When does a court have jurisdiction over pan-EU trade mark rights?4 January 2017 by
AMS Neave Limited & Others v Heritage Audio S.L. & P.R. Arribas 18 October 2016
The Intellectual Property Enterprise Court has held that, whilst it had jurisdiction to hear claims for infringement of national UK registered trade marks and for passing off in respect of acts committed online by defendants established and domiciled in Spain, it did not have jurisdiction to hear claims for infringement of an EU registered trade mark based on the same alleged acts.
The claimants owned two UK national registered trade marks and one EU registered trade mark, and claimed goodwill in the United Kingdom in a particular sign. The defendants were a Spanish company and its director. The defendants operated a website which the claimants contended infringed its rights in the UK. The defendants brought an application for a declaration that the English court did not have jurisdiction to try the claims.
The decision involves a careful analysis of the interpretation given to the jurisdiction provisions of the Regulation (EU) No. 1215/2012 of 12 December 2012 (often referred to as the ‘Judgments Regulation’, the ‘Re-Cast Brussels Regulation’ or ‘Brussels I’ (we will use “Brussels I” for brevity) and the relevant provisions in Council Regulation (EC) No. 207/2009 on the EU Trade Mark, as amended by Regulation (EU) 2015/2424, (which will be referred to as the “EUTM Regulation”).
Brussels I – UK Trade Marks and Passing Off
The judge, His Honour Judge Hacon, considered the interpretation of Article 7(2) of Brussels I. This provision provides a derogation from the standard position in Article 4(1) of Brussels I (that persons domiciled in a Member State shall, whatever their nationality, be sued in the courts of that Member State). The derogation is that a person domiciled in a Member State may be sued “in matters relating to tort, delict or quasi-delict, in the courts for the place where the harmful event occurred or may occur”. Case law of the Court of Justice of the EU (“CJEU”) has established that the expression ‘place where the harmful event occurred or may occur’ covers both (a) the place where the damage occurred and (b) the place of the event giving rise to the damage. If such places are in different Member States, the defendant may be sued in the courts of either Member State (see, Case C-360/12 Coty Germany GmbH v First Note Perfumes NV  E.T.M.R. 49, at ).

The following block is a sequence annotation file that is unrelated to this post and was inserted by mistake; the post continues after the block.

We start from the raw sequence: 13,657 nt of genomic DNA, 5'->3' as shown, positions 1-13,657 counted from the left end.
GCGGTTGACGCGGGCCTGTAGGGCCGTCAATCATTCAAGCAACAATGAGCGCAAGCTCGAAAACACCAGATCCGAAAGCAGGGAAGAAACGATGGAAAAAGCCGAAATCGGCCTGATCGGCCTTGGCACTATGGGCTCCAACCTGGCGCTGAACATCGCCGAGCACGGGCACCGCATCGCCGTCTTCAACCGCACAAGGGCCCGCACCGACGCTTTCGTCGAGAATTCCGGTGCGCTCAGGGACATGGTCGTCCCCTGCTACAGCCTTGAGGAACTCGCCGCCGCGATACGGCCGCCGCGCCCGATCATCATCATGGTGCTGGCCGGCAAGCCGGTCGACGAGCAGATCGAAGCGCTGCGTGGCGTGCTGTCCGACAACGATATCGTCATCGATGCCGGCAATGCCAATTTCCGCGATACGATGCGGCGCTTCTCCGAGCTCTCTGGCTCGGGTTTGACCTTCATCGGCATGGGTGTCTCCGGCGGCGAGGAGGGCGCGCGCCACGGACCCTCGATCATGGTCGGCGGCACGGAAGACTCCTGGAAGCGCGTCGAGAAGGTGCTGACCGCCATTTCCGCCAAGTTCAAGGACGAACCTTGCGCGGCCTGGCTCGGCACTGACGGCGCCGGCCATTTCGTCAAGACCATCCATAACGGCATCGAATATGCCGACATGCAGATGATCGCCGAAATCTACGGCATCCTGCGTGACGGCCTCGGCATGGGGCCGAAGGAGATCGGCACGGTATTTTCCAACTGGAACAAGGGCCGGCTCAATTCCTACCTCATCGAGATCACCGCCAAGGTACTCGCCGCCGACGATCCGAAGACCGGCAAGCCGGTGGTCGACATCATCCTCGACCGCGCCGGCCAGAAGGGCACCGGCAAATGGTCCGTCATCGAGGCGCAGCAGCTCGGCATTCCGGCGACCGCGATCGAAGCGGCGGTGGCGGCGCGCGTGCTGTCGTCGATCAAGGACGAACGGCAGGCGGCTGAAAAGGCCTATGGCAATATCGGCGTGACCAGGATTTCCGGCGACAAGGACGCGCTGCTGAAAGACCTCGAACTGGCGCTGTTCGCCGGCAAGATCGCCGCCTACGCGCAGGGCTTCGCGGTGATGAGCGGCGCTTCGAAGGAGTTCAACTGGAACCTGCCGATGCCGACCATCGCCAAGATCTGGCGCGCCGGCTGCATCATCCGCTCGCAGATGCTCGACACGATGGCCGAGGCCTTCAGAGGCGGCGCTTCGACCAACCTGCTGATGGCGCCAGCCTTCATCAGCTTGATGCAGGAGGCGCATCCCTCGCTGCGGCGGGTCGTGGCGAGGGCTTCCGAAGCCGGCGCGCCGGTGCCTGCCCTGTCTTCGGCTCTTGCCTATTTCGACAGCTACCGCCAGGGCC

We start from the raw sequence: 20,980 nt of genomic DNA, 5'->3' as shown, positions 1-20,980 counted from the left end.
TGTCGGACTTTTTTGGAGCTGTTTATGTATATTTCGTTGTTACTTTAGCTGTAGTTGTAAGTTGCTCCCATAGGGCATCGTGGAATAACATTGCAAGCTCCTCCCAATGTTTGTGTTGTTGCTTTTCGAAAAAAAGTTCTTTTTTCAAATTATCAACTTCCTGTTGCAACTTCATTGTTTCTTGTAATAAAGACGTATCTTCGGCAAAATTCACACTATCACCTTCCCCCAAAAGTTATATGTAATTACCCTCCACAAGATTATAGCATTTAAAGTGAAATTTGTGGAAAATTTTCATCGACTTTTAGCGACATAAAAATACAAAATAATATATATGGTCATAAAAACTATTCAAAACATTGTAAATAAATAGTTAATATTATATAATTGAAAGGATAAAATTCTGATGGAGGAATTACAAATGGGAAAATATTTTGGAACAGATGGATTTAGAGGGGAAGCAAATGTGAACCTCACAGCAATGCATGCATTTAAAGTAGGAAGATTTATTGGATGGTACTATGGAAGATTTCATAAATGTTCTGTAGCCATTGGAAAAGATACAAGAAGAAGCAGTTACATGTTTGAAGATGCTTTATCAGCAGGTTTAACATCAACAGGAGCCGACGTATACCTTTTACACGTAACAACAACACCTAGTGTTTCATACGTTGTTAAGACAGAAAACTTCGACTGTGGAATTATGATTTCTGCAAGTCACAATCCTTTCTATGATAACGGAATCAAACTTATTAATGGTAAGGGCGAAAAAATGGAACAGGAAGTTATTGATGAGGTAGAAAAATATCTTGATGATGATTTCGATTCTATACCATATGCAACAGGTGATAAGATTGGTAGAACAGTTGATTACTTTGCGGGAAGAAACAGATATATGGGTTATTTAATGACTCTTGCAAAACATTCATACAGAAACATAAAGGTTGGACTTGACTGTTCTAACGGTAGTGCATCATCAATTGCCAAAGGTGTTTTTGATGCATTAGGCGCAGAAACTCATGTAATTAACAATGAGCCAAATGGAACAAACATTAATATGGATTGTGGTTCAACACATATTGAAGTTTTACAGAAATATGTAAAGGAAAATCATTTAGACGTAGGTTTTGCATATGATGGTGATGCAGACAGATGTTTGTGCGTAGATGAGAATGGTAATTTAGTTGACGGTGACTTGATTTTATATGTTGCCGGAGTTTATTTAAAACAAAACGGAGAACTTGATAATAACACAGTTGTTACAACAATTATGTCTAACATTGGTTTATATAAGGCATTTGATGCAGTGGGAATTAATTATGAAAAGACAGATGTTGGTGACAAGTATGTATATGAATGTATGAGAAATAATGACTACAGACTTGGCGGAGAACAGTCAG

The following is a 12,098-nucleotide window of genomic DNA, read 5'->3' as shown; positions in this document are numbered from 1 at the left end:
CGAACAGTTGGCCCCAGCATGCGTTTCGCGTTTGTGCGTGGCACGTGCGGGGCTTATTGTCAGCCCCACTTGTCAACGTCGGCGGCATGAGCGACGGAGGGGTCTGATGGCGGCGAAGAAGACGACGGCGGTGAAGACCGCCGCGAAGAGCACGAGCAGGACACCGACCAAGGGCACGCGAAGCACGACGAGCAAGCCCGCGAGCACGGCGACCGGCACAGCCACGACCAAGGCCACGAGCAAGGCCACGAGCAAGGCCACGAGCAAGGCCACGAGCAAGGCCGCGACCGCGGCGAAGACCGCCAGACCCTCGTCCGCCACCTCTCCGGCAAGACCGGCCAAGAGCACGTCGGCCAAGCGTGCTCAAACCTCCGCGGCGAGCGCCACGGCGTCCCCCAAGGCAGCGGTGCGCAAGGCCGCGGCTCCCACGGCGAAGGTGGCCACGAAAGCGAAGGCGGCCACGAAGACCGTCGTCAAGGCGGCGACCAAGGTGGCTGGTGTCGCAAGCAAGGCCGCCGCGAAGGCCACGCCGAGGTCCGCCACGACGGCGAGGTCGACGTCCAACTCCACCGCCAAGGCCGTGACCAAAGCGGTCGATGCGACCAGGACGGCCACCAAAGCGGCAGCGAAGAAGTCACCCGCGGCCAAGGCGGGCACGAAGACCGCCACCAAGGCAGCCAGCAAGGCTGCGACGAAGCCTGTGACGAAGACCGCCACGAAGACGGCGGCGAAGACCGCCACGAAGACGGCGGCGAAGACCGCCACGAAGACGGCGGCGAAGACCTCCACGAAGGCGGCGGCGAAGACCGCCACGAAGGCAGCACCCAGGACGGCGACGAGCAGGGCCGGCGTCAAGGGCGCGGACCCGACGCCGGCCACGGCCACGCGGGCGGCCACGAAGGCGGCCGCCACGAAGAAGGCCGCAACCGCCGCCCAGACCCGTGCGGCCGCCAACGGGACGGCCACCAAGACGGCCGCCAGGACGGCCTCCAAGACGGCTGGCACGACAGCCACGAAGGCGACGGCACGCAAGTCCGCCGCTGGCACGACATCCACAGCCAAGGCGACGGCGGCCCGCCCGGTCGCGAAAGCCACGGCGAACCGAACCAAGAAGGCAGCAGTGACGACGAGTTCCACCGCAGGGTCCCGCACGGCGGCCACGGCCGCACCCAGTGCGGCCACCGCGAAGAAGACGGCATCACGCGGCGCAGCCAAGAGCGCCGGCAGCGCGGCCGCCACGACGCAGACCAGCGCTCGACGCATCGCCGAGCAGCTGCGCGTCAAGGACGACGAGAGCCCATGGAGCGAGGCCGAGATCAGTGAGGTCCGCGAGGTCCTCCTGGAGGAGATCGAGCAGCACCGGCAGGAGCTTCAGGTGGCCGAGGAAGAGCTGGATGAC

Where the tort concerns a national intellectual property right, the ‘place where the damage occurred’ will be the Member State in which the protection is conferred. Whether there is damage will be a matter for the national court to determine, but the court would have jurisdiction to hear claims for infringement of such rights under Article 7(2) of Brussels I.
Determining the ‘place of the event giving rise to the damage’ is more nuanced, and will depend on what constitutes the relevant act. In one of the leading cases from the CJEU, C-523/10 Wintersteiger AG v Products 4U Sondermaschinenbau GmbH  E.T.M.R. 31, the place where the relevant acts took place was also the Member State in which the defendant was established. However, Judge Hacon considered that there could be instances where this was not always the case. For example, a defendant could be established in Member State A, but might have taken the relevant decision to act whilst in Member State B, leading to a physical act committed in Member State C. The Judge noted that the relevant consideration behind this test is to establish the place most likely to facilitate the taking of evidence and the conduct of the proceedings.
On the facts in this case, the court held that the statements of case disclosed an arguable case in relation to the defendants having advertised, offered for sale or sold goods by reference to the sign complained of in England. Therefore, in relation to the UK trade marks and passing off claims, given that the rights relied on were national rights, the court held that it had jurisdiction as being the ‘place where the damage occurred’, under Article 7(2) of Brussels I.
EUTM Regulation – EU Trade Mark